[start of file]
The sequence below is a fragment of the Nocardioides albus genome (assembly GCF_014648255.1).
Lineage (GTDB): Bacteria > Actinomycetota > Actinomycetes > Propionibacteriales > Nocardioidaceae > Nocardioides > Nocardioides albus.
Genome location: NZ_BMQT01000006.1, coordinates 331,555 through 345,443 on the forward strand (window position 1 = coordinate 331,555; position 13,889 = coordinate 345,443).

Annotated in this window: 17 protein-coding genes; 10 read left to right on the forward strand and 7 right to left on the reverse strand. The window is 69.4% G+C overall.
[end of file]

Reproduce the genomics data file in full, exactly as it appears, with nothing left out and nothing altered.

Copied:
The sequence below is a fragment of the Nocardioides albus genome (assembly GCF_014648255.1).
Lineage (GTDB): Bacteria > Actinomycetota > Actinomycetes > Propionibacteriales > Nocardioidaceae > Nocardioides > Nocardioides albus.
Genome location: NZ_BMQT01000006.1, coordinates 331,555 through 345,443 on the forward strand (window position 1 = coordinate 331,555; position 13,889 = coordinate 345,443).

Annotated in this window: 17 protein-coding genes; 10 read left to right on the forward strand and 7 right to left on the reverse strand. The window is 69.4% G+C overall.